, Volume 99, Issue 1–3, pp 193–211 | Cite as

Variable flushing mechanisms and landscape structure control stream DOC export during snowmelt in a set of nested catchments

  • Vincent J. Pacific
  • Kelsey G. JencsoEmail author
  • Brian L. McGlynn


Stream DOC dynamics during snowmelt have been the focus of much research, and numerous DOC mobilization and delivery mechanisms from riparian and upland areas have been proposed. However, landscape structure controls on DOC export from riparian and upland landscape elements remains poorly understood. We investigated stream and groundwater DOC dynamics across three transects and seven adjacent but diverse catchments with a range of landscape characteristics during snowmelt (April 15–July 15) in the northern Rocky Mountains, Montana. We observed a range of DOC export dynamics across riparian and upland landscape settings and varying degrees of hydrologic connectivity between the stream, riparian, and upland zones. DOC export from riparian zones required a hydrologic connection across the riparian–stream interface, and occurred at landscape positions with a wide range of upslope accumulated area (UAA) and wetness status. In contrast, mobilization of DOC from the uplands appeared restricted to areas with a hydrologic connection across the entire upland–riparian–stream continuum, which generally occurred only at areas with high UAA, and/or at times of high wetness. Further, the relative extent of DOC-rich riparian and wetland zones strongly influenced catchment DOC export. Cumulative stream DOC export was highest from catchments with a large proportion of riparian to upland area, and ranged from 6.3 to 12.4 kg ha−1 across the study period. This research suggests that the spatial/temporal intersection of hydrologic connectivity and DOC source areas drives stream DOC export.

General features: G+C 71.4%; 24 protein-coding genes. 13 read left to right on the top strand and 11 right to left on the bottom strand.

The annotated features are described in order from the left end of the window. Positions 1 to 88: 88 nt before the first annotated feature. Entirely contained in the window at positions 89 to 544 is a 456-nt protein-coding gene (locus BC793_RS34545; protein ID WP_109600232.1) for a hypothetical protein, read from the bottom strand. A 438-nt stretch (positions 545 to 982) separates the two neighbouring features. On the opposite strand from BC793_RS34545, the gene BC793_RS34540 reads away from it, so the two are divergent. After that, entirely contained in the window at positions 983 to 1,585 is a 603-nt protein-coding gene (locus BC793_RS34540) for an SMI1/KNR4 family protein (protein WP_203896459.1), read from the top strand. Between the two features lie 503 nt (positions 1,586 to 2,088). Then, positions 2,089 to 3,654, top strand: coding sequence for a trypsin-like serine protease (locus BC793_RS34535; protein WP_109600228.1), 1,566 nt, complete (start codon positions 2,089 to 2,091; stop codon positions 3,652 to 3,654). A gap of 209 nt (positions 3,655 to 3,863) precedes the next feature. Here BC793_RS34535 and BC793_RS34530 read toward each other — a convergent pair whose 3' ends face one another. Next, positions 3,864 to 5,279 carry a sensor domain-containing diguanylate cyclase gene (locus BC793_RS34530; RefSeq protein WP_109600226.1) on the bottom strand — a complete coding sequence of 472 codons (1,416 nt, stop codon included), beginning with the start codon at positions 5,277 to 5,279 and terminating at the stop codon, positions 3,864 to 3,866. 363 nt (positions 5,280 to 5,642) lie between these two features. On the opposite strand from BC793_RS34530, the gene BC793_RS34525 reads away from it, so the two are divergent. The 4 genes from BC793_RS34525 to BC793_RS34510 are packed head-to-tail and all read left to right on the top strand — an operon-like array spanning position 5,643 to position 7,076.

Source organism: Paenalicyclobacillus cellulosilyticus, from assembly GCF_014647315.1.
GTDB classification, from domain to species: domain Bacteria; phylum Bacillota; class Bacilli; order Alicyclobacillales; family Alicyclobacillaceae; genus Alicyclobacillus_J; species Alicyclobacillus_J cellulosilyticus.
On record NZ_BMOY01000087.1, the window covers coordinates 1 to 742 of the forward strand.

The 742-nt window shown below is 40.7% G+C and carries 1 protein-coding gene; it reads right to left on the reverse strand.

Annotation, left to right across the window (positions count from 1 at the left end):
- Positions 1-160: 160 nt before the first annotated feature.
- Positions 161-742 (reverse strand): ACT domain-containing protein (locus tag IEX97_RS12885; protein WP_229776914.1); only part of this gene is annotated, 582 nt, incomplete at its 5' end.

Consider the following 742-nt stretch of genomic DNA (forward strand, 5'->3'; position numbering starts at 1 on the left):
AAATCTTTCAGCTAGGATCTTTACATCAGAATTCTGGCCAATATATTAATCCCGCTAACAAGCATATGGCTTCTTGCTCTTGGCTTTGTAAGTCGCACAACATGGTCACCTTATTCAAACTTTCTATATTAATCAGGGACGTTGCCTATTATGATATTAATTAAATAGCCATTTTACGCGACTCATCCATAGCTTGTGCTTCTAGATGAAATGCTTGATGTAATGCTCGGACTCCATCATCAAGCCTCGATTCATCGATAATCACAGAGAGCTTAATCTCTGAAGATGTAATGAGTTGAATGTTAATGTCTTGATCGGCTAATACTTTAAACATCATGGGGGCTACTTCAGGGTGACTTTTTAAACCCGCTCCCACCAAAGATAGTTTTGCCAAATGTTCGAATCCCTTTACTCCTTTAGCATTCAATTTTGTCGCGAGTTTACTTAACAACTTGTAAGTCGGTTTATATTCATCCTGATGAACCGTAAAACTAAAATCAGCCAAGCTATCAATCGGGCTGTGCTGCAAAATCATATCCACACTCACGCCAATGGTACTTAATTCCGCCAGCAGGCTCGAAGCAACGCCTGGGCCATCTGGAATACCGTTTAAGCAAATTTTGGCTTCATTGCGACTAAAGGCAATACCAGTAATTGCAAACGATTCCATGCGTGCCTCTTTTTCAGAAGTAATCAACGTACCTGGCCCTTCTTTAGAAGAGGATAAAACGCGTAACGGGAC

Catchment DOC Flushing Landscape structure Snowmelt Stream 



This work was funded by National Science Foundation (NSF) grant EAR-0337650 to B.L. McGlynn, and fellowships awarded to V.J. Pacific (from the Inland Northwest Research Alliance—INRA, and the Big Sky Institute NSF GK-12 Program) and K.G. Jencso (INRA). Extensive logistic collaboration was provided by the Tenderfoot Creek Experimental Forest and the USDA, Forest Service, Rocky Mountain Research Station, especially Ward McCaughey. Airborne Laser Mapping was provided by the NSF-supported Center for Airborne Laser Mapping (NCALM). We are grateful to Diego Riveros-Iregui and Austin Allen for field assistance, and Galena Ackerman and John Mallard for performing laboratory analyses.


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Copyright information

© Springer Science+Business Media B.V. 2010

Authors and Affiliations

  • Vincent J. Pacific
    • 1
  • Kelsey G. Jencso
    • 1
    Email author
  • Brian L. McGlynn
    • 1
  1. 1.Department of Land Resources and Environmental SciencesMontana State UniversityBozemanUSA

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